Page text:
St. Petersburg (Sputnik) Sep 19, 2019
Russian State Space Corporation Roscosmos found out the causes of a "hole" in the Soyuz MS-09 spacecraft, but will not disclose the information, Roscosmos chief Dmitry Rogozin said. "It was in the household compartment [of the Soyuz MS-09 spacecraft], it already burned down long ago when the ship was descending. We took all the samples. What happened is clear to us, but we won't tell you anything", Rogozin said at a meeting with the participants of a scientific youth conference. "We may have ... read more

Comment using your Disqus, Facebook, Google or Twitter login.

Share this article via these popular social media networks
del.icio.usdel.icio.us DiggDigg RedditReddit GoogleGoogle

Russia to give cosmonauts guns to fend off animals on landing

Orion Test Article on the Move

Japanese, Russian rockets prepare to launch cargo and crew this week

Per Aspera Ad Astra

Last Soyuz-FG Carrier Rocket installed at Baikonur

ISRO's latest rocket science maths pains former officials

NASA joins last of five sections for Space Launch System rocket stage

SpaceX installs wings on Starship ahead of official update Saturday by Musk

Trump marks Mars as next target, Moon 'not so exciting'

Marvellous Mars from the North Pole to the Southern Highlands

Deadline closing for names to fly on NASA's next Mars rover

Drones probe dust devils to understand Mars's atmosphere

China's KZ-1A rocket launches two satellites

China's newly launched communication satellite suffers abnormality

China launches first private rocket capable of carrying satellites

Chinese scientists say goodbye to Tiangong-2

Australian Government commits to join NASA in Lunar exploration and beyond

First launch of UK's OneWeb satellites from Baikonur planned for Dec 19

Iridium and OneWeb to collaborate on a global satellite services offering

Winning bootcamp ideas at Phi-week

New global Space Safety Coalition established

Gem-like nanoparticles of precious metals shine as catalysts

MIT engineers develop 'blackest black' material to date

Mining industry seeks to polish tarnished reputation

Looking for alien lurkers

Researchers mix RNA and DNA to study how life's process began billions of years ago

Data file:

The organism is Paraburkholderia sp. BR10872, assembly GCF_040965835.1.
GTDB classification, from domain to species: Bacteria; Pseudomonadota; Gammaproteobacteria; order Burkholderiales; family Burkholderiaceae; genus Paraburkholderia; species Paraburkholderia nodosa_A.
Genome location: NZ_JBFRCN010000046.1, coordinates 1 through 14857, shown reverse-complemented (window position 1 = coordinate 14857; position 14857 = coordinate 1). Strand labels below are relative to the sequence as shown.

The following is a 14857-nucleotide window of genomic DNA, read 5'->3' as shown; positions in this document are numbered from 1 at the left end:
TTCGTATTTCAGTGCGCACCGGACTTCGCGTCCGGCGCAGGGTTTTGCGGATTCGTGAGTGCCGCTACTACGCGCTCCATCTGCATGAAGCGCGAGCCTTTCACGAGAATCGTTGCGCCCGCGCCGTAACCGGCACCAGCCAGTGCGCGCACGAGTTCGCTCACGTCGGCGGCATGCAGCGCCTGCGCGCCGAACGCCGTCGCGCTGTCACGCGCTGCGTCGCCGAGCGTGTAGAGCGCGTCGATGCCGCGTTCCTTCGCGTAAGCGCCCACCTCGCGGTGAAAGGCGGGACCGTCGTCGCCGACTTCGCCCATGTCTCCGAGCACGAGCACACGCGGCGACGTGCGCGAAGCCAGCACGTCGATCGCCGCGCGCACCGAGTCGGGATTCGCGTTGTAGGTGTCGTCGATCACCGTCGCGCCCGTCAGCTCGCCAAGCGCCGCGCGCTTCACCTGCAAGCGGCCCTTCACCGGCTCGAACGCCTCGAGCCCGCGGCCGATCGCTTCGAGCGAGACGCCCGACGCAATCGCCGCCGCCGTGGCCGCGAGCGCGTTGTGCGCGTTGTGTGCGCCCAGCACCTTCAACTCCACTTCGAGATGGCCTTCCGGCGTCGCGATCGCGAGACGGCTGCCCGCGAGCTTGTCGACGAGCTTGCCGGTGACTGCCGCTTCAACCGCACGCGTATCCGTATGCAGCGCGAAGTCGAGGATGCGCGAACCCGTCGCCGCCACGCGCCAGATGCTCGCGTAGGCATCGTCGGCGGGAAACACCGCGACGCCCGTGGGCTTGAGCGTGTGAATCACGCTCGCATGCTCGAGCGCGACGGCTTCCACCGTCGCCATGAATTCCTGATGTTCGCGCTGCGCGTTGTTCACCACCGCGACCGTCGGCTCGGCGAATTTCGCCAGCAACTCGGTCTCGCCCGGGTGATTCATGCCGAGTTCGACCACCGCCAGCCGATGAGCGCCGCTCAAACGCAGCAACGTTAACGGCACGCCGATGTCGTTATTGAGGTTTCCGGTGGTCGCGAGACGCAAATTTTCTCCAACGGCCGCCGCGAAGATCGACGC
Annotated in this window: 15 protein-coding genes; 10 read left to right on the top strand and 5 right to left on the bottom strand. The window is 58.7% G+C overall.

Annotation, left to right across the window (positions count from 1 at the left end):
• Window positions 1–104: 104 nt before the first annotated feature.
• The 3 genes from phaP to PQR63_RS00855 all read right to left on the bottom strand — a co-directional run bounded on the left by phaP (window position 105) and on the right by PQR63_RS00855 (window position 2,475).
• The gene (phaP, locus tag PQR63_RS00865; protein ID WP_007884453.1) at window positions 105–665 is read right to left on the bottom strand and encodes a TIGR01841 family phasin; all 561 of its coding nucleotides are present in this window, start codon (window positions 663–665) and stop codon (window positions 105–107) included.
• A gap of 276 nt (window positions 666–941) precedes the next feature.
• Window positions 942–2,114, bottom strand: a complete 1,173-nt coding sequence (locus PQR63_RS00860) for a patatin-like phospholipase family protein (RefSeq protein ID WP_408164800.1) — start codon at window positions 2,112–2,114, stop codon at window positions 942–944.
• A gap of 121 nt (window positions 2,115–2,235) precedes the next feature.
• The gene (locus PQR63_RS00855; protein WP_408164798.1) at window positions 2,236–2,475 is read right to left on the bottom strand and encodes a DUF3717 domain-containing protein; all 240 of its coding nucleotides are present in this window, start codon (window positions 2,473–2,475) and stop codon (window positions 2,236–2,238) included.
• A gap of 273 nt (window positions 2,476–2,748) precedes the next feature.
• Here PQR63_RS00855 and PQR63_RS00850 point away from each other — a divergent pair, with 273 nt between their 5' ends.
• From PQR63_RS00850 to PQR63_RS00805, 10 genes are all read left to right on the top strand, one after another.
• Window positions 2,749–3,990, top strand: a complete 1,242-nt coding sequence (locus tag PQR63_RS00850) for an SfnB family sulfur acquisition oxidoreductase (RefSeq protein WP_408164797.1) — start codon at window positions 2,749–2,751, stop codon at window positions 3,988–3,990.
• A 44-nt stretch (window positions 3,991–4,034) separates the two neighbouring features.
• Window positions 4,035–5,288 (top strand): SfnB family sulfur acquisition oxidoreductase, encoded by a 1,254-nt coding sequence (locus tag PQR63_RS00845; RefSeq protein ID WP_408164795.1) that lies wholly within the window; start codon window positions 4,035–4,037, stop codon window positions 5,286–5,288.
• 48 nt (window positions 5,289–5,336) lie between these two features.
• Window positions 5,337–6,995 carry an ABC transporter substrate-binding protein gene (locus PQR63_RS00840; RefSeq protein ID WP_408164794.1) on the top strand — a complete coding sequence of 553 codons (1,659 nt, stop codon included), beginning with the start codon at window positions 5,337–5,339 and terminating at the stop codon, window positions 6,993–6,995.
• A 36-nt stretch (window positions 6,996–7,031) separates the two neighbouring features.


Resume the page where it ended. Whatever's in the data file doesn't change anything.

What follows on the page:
Research redefines lower limit for planet size habitability

First Water Detected on Planet in the Habitable Zone

Huge Volcano on Jupiter's Moon Io Erupts on Regular Schedule

Stony-iron meteoroid caused August impact flash at Jupiter

Storms on Jupiter are disturbing the planet's colorful belts

ALMA shows what's inside Jupiter's storms

The content herein, unless otherwise known to be public domain, are Copyright 1995-2024 - Space Media Network. All websites are published in Australia and are solely subject to Australian law and governed by Fair Use principals for news reporting and research purposes. AFP, UPI and IANS news wire stories are copyright Agence France-Presse, United Press International and Indo-Asia News Service. ESA news reports are copyright European Space Agency. All NASA sourced material is public domain. Additional copyrights may apply in whole or part to other bona fide parties. All articles labeled "by Staff Writers" include reports supplied to Space Media Network by industry news wires, PR agencies, corporate press officers and the like. Such articles are individually curated and edited by Space Media Network staff on the basis of the report's information value to our industry and professional readership. Advertising does not imply endorsement, agreement or approval of any opinions, statements or information provided by Space Media Network on any Web page published or hosted by Space Media Network. General Data Protection Regulation (GDPR) Statement Our advertisers use various cookies and the like to deliver the best ad banner available at one time. All network advertising suppliers have GDPR policies (Legitimate Interest) that conform with EU regulations for data collection. By using our websites you consent to cookie based advertising. If you do not agree with this then you must stop using the websites from May 25, 2018. Privacy Statement. Additional information can be found here at About Us.